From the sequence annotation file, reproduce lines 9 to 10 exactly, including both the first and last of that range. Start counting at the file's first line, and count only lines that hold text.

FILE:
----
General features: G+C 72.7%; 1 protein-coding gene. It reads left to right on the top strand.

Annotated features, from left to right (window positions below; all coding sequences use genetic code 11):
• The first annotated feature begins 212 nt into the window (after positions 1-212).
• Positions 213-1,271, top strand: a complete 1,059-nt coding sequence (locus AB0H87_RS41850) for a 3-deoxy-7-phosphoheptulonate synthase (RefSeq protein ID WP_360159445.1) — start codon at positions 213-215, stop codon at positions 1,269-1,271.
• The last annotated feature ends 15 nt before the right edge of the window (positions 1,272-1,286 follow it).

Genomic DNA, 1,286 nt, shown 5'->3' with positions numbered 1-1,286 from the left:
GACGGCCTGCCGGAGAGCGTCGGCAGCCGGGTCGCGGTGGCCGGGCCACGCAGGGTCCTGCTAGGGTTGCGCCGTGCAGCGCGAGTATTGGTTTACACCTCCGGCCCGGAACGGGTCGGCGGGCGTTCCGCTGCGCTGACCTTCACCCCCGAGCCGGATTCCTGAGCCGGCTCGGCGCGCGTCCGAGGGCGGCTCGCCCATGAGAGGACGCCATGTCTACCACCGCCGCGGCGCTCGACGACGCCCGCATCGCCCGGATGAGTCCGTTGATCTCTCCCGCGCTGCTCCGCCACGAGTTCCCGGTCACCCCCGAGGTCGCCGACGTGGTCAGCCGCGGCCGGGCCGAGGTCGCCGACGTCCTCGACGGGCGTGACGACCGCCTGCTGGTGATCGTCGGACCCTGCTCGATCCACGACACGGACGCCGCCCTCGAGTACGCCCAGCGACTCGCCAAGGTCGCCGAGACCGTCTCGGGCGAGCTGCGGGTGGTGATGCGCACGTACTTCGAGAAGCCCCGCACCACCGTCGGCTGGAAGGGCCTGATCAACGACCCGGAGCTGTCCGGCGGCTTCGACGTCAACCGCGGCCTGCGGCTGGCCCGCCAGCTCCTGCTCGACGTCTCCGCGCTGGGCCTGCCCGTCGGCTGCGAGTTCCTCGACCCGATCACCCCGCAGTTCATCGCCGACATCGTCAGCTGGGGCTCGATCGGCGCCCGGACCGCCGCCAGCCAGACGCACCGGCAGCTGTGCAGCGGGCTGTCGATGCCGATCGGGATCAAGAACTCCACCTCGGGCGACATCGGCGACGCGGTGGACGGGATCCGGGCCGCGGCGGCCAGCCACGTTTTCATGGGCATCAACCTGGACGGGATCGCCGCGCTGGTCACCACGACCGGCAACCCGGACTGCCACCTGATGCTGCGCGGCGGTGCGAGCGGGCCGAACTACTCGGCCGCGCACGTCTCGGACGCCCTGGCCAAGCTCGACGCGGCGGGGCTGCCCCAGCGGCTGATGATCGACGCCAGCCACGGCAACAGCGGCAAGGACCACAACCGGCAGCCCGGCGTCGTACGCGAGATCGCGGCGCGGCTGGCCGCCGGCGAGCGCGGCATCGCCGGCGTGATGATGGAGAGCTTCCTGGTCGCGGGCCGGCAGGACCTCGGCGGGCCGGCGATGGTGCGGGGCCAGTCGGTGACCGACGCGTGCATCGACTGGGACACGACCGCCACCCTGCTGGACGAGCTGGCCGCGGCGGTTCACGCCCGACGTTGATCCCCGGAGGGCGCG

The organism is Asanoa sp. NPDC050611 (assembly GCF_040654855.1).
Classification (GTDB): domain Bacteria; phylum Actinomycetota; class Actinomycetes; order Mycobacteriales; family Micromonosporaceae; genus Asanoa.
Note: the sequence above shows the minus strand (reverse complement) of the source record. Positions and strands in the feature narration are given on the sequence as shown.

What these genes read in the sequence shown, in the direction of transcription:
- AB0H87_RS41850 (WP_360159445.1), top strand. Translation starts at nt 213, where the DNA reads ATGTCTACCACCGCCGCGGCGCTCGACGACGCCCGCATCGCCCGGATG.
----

Classification (GTDB): domain Bacteria; phylum Actinomycetota; class Actinomycetes; order Mycobacteriales; family Micromonosporaceae; genus Asanoa.
Note: the sequence above shows the minus strand (reverse complement) of the source record. Positions and strands in the feature narration are given on the sequence as shown.